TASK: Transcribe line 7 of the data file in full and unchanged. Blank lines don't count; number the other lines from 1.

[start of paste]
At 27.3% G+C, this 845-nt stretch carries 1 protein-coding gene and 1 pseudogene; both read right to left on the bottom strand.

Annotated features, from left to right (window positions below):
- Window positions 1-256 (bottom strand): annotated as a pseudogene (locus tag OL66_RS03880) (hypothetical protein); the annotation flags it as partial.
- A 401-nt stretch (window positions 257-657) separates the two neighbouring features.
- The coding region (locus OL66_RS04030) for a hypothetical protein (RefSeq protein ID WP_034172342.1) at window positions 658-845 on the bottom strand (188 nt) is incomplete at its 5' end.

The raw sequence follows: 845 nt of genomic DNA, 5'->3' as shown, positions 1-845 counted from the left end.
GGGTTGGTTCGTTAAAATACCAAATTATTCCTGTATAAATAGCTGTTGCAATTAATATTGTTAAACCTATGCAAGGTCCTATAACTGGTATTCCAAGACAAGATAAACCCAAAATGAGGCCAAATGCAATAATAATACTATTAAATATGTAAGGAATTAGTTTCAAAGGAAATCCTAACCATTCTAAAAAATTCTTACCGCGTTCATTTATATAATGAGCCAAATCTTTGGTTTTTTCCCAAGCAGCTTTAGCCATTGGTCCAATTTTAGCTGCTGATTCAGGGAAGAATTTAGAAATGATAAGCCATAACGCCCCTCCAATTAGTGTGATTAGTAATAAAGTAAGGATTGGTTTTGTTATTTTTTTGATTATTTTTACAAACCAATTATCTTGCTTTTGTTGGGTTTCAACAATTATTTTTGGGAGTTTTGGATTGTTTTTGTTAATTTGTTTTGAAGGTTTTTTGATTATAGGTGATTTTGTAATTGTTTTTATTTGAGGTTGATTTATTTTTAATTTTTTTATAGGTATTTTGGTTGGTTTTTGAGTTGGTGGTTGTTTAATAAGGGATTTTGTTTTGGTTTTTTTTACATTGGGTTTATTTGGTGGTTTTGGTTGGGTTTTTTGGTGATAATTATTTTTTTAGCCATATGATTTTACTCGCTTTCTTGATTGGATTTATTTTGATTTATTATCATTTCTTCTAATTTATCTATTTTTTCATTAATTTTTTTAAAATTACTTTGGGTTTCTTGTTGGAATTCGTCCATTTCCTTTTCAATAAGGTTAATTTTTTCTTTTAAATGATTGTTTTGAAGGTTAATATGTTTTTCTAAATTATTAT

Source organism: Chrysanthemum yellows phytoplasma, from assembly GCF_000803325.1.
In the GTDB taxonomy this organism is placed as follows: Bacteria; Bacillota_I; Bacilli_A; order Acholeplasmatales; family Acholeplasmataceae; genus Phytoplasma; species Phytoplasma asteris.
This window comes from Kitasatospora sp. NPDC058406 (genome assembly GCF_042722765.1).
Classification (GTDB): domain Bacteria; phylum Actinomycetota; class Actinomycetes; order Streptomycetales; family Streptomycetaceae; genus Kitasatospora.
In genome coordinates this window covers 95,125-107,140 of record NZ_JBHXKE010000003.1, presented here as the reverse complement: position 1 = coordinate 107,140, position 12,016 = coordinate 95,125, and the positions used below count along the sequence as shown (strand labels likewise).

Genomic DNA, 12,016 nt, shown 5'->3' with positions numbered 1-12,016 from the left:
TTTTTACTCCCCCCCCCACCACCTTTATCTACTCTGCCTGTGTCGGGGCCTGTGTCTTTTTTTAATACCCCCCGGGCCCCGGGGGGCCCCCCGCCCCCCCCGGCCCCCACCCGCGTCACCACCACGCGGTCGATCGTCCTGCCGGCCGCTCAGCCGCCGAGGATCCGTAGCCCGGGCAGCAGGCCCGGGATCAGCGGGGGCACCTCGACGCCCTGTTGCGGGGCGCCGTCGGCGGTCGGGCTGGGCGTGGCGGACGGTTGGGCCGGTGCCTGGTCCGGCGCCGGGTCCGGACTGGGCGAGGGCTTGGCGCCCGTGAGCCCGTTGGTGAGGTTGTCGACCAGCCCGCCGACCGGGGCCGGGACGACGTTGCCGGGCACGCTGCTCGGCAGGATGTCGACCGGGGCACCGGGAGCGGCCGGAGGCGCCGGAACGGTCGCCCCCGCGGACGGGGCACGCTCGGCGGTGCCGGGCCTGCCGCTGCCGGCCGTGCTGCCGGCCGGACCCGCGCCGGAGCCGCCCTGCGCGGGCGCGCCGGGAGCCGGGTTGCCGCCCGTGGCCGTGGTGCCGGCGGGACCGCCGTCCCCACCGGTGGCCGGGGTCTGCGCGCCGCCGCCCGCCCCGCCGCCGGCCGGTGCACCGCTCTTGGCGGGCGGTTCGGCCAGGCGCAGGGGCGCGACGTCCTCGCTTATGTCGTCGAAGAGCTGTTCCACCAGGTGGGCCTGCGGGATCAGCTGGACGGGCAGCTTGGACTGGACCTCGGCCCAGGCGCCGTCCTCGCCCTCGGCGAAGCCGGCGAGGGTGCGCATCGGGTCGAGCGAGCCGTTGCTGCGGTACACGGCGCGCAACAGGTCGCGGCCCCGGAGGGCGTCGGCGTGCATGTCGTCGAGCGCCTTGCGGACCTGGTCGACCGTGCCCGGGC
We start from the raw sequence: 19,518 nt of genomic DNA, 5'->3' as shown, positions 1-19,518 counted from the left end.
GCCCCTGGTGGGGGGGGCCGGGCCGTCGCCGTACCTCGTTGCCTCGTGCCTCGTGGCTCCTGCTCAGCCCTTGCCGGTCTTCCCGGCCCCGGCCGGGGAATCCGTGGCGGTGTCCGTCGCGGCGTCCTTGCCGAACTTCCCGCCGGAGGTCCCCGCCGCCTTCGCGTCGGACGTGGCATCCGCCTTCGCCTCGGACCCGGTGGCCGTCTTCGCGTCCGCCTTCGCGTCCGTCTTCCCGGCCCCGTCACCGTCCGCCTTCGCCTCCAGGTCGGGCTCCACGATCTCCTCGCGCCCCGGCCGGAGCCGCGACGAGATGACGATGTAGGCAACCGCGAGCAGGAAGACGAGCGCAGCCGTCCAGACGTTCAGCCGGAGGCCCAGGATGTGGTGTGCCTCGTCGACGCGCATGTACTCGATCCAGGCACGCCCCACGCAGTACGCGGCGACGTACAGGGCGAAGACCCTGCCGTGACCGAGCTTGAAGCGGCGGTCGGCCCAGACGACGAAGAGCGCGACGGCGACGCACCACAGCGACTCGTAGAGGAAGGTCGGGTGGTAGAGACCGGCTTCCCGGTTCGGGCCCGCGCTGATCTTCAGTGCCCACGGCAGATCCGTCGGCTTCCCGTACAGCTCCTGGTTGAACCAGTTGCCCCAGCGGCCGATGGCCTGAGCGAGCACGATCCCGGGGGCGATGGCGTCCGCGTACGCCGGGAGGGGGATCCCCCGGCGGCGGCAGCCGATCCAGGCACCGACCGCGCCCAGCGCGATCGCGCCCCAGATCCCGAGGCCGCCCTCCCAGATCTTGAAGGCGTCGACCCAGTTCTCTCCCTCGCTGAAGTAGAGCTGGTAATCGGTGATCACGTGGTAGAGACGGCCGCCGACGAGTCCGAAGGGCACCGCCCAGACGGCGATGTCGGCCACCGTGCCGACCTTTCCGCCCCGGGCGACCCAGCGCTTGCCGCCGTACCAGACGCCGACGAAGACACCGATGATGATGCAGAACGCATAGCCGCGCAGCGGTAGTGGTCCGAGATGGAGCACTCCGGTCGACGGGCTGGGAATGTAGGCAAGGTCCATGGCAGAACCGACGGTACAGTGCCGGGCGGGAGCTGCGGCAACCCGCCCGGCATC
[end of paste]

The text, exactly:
GGGTTGGTTCGTTAAAATACCAAATTATTCCTGTATAAATAGCTGTTGCAATTAATATTGTTAAACCTATGCAAGGTCCTATAACTGGTATTCCAAGACAAGATAAACCCAAAATGAGGCCAAATGCAATAATAATACTATTAAATATGTAAGGAATTAGTTTCAAAGGAAATCCTAACCATTCTAAAAAATTCTTACCGCGTTCATTTATATAATGAGCCAAATCTTTGGTTTTTTCCCAAGCAGCTTTAGCCATTGGTCCAATTTTAGCTGCTGATTCAGGGAAGAATTTAGAAATGATAAGCCATAACGCCCCTCCAATTAGTGTGATTAGTAATAAAGTAAGGATTGGTTTTGTTATTTTTTTGATTATTTTTACAAACCAATTATCTTGCTTTTGTTGGGTTTCAACAATTATTTTTGGGAGTTTTGGATTGTTTTTGTTAATTTGTTTTGAAGGTTTTTTGATTATAGGTGATTTTGTAATTGTTTTTATTTGAGGTTGATTTATTTTTAATTTTTTTATAGGTATTTTGGTTGGTTTTTGAGTTGGTGGTTGTTTAATAAGGGATTTTGTTTTGGTTTTTTTTACATTGGGTTTATTTGGTGGTTTTGGTTGGGTTTTTTGGTGATAATTATTTTTTTAGCCATATGATTTTACTCGCTTTCTTGATTGGATTTATTTTGATTTATTATCATTTCTTCTAATTTATCTATTTTTTCATTAATTTTTTTAAAATTACTTTGGGTTTCTTGTTGGAATTCGTCCATTTCCTTTTCAATAAGGTTAATTTTTTCTTTTAAATGATTGTTTTGAAGGTTAATATGTTTTTCTAAATTATTAT